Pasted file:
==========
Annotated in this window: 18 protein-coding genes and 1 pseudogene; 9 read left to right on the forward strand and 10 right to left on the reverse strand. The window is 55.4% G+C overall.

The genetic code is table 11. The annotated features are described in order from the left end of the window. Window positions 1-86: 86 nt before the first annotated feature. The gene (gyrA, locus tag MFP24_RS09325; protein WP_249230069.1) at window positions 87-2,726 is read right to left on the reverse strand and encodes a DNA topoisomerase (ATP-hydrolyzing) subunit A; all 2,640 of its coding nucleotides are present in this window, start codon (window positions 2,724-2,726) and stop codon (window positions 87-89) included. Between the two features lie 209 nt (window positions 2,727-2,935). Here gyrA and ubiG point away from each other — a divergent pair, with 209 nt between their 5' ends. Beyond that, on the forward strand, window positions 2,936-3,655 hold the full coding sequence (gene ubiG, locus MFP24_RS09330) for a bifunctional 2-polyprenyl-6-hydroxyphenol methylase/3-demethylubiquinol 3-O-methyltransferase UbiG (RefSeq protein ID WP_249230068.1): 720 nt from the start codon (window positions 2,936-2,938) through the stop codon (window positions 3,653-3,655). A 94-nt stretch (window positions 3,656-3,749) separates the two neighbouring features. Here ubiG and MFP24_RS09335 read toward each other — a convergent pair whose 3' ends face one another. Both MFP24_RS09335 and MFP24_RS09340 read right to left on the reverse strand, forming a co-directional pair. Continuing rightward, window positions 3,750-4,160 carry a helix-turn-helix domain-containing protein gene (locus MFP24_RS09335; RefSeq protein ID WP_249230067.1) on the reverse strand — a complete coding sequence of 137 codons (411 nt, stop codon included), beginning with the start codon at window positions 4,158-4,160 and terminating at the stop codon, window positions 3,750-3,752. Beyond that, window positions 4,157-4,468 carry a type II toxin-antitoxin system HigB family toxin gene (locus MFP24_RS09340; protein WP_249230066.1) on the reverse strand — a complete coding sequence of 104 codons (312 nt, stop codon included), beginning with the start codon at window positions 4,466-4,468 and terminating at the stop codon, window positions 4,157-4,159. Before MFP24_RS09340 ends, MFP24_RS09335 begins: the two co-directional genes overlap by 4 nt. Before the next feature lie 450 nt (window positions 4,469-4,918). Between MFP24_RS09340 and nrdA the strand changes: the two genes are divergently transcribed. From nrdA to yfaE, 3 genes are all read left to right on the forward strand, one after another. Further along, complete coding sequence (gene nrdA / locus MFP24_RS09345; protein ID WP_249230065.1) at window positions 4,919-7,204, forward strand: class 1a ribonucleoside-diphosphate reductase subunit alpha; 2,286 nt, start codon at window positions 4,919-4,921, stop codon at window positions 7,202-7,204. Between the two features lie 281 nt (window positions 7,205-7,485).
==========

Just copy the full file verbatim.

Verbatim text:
Annotated in this window: 18 protein-coding genes and 1 pseudogene; 9 read left to right on the forward strand and 10 right to left on the reverse strand. The window is 55.4% G+C overall.

The genetic code is table 11. The annotated features are described in order from the left end of the window. Window positions 1-86: 86 nt before the first annotated feature. The gene (gyrA, locus tag MFP24_RS09325; protein WP_249230069.1) at window positions 87-2,726 is read right to left on the reverse strand and encodes a DNA topoisomerase (ATP-hydrolyzing) subunit A; all 2,640 of its coding nucleotides are present in this window, start codon (window positions 2,724-2,726) and stop codon (window positions 87-89) included. Between the two features lie 209 nt (window positions 2,727-2,935). Here gyrA and ubiG point away from each other — a divergent pair, with 209 nt between their 5' ends. Beyond that, on the forward strand, window positions 2,936-3,655 hold the full coding sequence (gene ubiG, locus MFP24_RS09330) for a bifunctional 2-polyprenyl-6-hydroxyphenol methylase/3-demethylubiquinol 3-O-methyltransferase UbiG (RefSeq protein ID WP_249230068.1): 720 nt from the start codon (window positions 2,936-2,938) through the stop codon (window positions 3,653-3,655). A 94-nt stretch (window positions 3,656-3,749) separates the two neighbouring features. Here ubiG and MFP24_RS09335 read toward each other — a convergent pair whose 3' ends face one another. Both MFP24_RS09335 and MFP24_RS09340 read right to left on the reverse strand, forming a co-directional pair. Continuing rightward, window positions 3,750-4,160 carry a helix-turn-helix domain-containing protein gene (locus MFP24_RS09335; RefSeq protein ID WP_249230067.1) on the reverse strand — a complete coding sequence of 137 codons (411 nt, stop codon included), beginning with the start codon at window positions 4,158-4,160 and terminating at the stop codon, window positions 3,750-3,752. Beyond that, window positions 4,157-4,468 carry a type II toxin-antitoxin system HigB family toxin gene (locus MFP24_RS09340; protein WP_249230066.1) on the reverse strand — a complete coding sequence of 104 codons (312 nt, stop codon included), beginning with the start codon at window positions 4,466-4,468 and terminating at the stop codon, window positions 4,157-4,159. Before MFP24_RS09340 ends, MFP24_RS09335 begins: the two co-directional genes overlap by 4 nt. Before the next feature lie 450 nt (window positions 4,469-4,918). Between MFP24_RS09340 and nrdA the strand changes: the two genes are divergently transcribed. From nrdA to yfaE, 3 genes are all read left to right on the forward strand, one after another. Further along, complete coding sequence (gene nrdA / locus MFP24_RS09345; protein ID WP_249230065.1) at window positions 4,919-7,204, forward strand: class 1a ribonucleoside-diphosphate reductase subunit alpha; 2,286 nt, start codon at window positions 4,919-4,921, stop codon at window positions 7,202-7,204. Between the two features lie 281 nt (window positions 7,205-7,485).